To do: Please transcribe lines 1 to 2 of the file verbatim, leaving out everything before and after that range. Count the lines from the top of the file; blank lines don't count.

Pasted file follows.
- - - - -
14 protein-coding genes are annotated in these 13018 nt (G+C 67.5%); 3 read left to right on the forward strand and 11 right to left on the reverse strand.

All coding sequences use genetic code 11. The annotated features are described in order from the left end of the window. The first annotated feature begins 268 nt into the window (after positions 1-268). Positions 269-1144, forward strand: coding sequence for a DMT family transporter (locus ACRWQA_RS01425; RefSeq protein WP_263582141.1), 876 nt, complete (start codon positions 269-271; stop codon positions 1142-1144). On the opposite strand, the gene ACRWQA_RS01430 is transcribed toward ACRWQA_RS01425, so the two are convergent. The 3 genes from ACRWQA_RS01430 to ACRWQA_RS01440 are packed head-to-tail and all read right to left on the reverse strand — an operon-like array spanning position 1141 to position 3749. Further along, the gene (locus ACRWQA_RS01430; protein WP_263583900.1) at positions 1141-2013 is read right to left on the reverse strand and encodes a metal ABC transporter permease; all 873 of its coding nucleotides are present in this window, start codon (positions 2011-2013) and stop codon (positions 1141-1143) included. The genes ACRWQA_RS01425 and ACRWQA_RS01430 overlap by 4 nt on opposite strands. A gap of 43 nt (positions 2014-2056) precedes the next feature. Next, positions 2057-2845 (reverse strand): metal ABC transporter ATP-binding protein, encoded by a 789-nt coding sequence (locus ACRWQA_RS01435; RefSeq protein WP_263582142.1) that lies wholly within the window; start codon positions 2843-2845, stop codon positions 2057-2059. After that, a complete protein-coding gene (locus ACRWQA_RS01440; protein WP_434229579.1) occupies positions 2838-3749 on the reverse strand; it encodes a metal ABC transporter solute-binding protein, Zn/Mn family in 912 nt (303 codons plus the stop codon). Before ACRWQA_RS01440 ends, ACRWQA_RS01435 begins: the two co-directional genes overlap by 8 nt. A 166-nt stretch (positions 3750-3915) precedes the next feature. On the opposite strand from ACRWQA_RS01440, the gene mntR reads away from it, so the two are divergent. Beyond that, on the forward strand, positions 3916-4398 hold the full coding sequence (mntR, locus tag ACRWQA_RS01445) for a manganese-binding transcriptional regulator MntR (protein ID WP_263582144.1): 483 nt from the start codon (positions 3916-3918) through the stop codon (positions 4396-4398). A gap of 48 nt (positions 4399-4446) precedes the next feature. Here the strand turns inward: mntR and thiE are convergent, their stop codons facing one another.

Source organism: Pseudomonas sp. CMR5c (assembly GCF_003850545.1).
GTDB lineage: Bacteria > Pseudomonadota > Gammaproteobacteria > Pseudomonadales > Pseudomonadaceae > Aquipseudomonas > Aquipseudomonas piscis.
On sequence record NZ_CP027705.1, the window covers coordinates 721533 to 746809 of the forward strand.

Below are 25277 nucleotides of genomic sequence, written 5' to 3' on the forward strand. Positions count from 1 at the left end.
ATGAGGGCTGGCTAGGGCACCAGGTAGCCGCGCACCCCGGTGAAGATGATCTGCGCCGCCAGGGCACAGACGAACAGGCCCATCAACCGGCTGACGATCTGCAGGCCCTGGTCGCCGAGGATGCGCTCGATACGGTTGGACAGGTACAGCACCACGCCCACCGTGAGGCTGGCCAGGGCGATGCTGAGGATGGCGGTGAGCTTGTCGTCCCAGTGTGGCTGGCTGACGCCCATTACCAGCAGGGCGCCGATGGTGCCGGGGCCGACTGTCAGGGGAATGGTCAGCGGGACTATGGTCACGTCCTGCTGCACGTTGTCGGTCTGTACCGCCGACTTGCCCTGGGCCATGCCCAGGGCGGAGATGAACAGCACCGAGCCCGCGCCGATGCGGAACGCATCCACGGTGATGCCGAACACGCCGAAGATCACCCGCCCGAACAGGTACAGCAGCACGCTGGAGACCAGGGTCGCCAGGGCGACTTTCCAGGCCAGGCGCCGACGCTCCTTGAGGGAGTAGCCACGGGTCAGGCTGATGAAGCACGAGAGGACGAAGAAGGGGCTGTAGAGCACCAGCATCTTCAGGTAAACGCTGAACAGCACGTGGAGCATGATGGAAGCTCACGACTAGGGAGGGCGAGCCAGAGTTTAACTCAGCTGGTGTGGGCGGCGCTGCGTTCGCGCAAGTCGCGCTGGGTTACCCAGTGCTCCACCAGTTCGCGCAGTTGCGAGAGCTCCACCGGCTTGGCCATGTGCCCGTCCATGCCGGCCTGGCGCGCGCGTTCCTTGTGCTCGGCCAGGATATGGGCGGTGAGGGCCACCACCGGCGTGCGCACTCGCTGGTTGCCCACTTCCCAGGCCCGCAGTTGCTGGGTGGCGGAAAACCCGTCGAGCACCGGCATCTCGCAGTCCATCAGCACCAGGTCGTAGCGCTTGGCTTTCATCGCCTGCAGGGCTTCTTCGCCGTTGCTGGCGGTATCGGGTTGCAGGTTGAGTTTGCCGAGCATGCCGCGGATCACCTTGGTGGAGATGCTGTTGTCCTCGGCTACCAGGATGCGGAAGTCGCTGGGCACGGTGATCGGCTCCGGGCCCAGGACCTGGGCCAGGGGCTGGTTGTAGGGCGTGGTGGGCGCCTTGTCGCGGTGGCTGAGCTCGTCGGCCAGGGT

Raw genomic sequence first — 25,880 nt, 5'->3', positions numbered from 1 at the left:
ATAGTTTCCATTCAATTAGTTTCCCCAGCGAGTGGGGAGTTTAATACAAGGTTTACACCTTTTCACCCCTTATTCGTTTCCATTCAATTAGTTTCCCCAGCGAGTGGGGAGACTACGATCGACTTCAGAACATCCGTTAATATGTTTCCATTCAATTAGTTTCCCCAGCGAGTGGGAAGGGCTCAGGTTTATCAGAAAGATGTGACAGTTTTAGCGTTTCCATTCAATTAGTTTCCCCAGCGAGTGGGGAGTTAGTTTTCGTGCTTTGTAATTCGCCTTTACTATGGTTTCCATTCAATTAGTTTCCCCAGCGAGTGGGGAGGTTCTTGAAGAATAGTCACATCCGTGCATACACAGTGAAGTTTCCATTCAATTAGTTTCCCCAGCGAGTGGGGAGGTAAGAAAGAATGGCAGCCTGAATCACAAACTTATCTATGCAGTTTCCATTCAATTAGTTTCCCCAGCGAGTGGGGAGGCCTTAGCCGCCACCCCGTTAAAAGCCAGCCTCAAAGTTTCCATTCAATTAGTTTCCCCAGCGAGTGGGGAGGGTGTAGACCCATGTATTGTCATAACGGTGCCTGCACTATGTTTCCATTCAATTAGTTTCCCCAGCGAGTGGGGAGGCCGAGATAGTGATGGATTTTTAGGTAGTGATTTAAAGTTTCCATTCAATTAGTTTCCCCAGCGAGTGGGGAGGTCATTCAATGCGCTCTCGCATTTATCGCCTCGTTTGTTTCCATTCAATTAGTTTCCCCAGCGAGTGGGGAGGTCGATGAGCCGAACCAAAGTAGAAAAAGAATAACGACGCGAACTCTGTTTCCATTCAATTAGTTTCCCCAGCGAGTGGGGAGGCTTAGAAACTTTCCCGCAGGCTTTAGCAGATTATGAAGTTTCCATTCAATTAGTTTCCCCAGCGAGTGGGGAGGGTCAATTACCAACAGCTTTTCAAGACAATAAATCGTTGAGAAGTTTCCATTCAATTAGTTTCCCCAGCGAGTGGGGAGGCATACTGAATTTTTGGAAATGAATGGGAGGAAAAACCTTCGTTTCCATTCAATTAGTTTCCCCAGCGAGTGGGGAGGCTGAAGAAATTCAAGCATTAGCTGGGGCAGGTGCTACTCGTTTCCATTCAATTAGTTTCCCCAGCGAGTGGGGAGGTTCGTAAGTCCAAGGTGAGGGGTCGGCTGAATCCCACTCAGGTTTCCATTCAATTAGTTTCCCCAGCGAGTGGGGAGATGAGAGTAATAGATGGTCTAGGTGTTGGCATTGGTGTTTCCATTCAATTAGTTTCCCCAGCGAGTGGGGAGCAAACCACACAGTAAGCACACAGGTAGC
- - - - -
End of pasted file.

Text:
14 protein-coding genes are annotated in these 13018 nt (G+C 67.5%); 3 read left to right on the forward strand and 11 right to left on the reverse strand.

All coding sequences use genetic code 11. The annotated features are described in order from the left end of the window. The first annotated feature begins 268 nt into the window (after positions 1-268). Positions 269-1144, forward strand: coding sequence for a DMT family transporter (locus ACRWQA_RS01425; RefSeq protein WP_263582141.1), 876 nt, complete (start codon positions 269-271; stop codon positions 1142-1144). On the opposite strand, the gene ACRWQA_RS01430 is transcribed toward ACRWQA_RS01425, so the two are convergent. The 3 genes from ACRWQA_RS01430 to ACRWQA_RS01440 are packed head-to-tail and all read right to left on the reverse strand — an operon-like array spanning position 1141 to position 3749. Further along, the gene (locus ACRWQA_RS01430; protein WP_263583900.1) at positions 1141-2013 is read right to left on the reverse strand and encodes a metal ABC transporter permease; all 873 of its coding nucleotides are present in this window, start codon (positions 2011-2013) and stop codon (positions 1141-1143) included. The genes ACRWQA_RS01425 and ACRWQA_RS01430 overlap by 4 nt on opposite strands. A gap of 43 nt (positions 2014-2056) precedes the next feature. Next, positions 2057-2845 (reverse strand): metal ABC transporter ATP-binding protein, encoded by a 789-nt coding sequence (locus ACRWQA_RS01435; RefSeq protein WP_263582142.1) that lies wholly within the window; start codon positions 2843-2845, stop codon positions 2057-2059. After that, a complete protein-coding gene (locus ACRWQA_RS01440; protein WP_434229579.1) occupies positions 2838-3749 on the reverse strand; it encodes a metal ABC transporter solute-binding protein, Zn/Mn family in 912 nt (303 codons plus the stop codon). Before ACRWQA_RS01440 ends, ACRWQA_RS01435 begins: the two co-directional genes overlap by 8 nt. A 166-nt stretch (positions 3750-3915) precedes the next feature. On the opposite strand from ACRWQA_RS01440, the gene mntR reads away from it, so the two are divergent. Beyond that, on the forward strand, positions 3916-4398 hold the full coding sequence (mntR, locus tag ACRWQA_RS01445) for a manganese-binding transcriptional regulator MntR (protein ID WP_263582144.1): 483 nt from the start codon (positions 3916-3918) through the stop codon (positions 4396-4398). A gap of 48 nt (positions 4399-4446) precedes the next feature. Here the strand turns inward: mntR and thiE are convergent, their stop codons facing one another.